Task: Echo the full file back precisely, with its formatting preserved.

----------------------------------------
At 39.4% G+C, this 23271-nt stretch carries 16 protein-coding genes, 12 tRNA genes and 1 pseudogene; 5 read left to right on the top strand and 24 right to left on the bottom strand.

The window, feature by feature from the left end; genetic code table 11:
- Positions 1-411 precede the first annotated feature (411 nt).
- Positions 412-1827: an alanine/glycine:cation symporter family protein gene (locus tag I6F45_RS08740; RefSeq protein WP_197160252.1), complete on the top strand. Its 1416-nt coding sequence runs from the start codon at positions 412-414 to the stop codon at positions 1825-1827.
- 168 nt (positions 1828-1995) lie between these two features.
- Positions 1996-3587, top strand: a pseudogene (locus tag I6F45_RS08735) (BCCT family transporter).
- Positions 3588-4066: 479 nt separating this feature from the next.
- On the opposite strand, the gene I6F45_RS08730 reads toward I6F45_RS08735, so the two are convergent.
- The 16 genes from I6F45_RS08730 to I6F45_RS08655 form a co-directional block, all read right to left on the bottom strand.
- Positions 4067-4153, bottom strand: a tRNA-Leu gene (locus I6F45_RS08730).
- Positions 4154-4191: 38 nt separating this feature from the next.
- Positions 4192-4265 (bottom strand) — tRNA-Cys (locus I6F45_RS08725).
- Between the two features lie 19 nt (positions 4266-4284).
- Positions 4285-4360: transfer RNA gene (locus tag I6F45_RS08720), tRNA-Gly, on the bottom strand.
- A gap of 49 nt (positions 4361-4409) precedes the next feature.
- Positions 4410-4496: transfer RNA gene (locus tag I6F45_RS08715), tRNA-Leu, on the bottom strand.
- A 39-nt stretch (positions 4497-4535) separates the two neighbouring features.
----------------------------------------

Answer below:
At 39.4% G+C, this 23271-nt stretch carries 16 protein-coding genes, 12 tRNA genes and 1 pseudogene; 5 read left to right on the top strand and 24 right to left on the bottom strand.

The window, feature by feature from the left end; genetic code table 11:
- Positions 1-411 precede the first annotated feature (411 nt).
- Positions 412-1827: an alanine/glycine:cation symporter family protein gene (locus tag I6F45_RS08740; RefSeq protein WP_197160252.1), complete on the top strand. Its 1416-nt coding sequence runs from the start codon at positions 412-414 to the stop codon at positions 1825-1827.
- 168 nt (positions 1828-1995) lie between these two features.
- Positions 1996-3587, top strand: a pseudogene (locus tag I6F45_RS08735) (BCCT family transporter).
- Positions 3588-4066: 479 nt separating this feature from the next.
- On the opposite strand, the gene I6F45_RS08730 reads toward I6F45_RS08735, so the two are convergent.
- The 16 genes from I6F45_RS08730 to I6F45_RS08655 form a co-directional block, all read right to left on the bottom strand.
- Positions 4067-4153, bottom strand: a tRNA-Leu gene (locus I6F45_RS08730).
- Positions 4154-4191: 38 nt separating this feature from the next.
- Positions 4192-4265 (bottom strand) — tRNA-Cys (locus I6F45_RS08725).
- Between the two features lie 19 nt (positions 4266-4284).
- Positions 4285-4360: transfer RNA gene (locus tag I6F45_RS08720), tRNA-Gly, on the bottom strand.
- A gap of 49 nt (positions 4361-4409) precedes the next feature.
- Positions 4410-4496: transfer RNA gene (locus tag I6F45_RS08715), tRNA-Leu, on the bottom strand.
- A 39-nt stretch (positions 4497-4535) separates the two neighbouring features.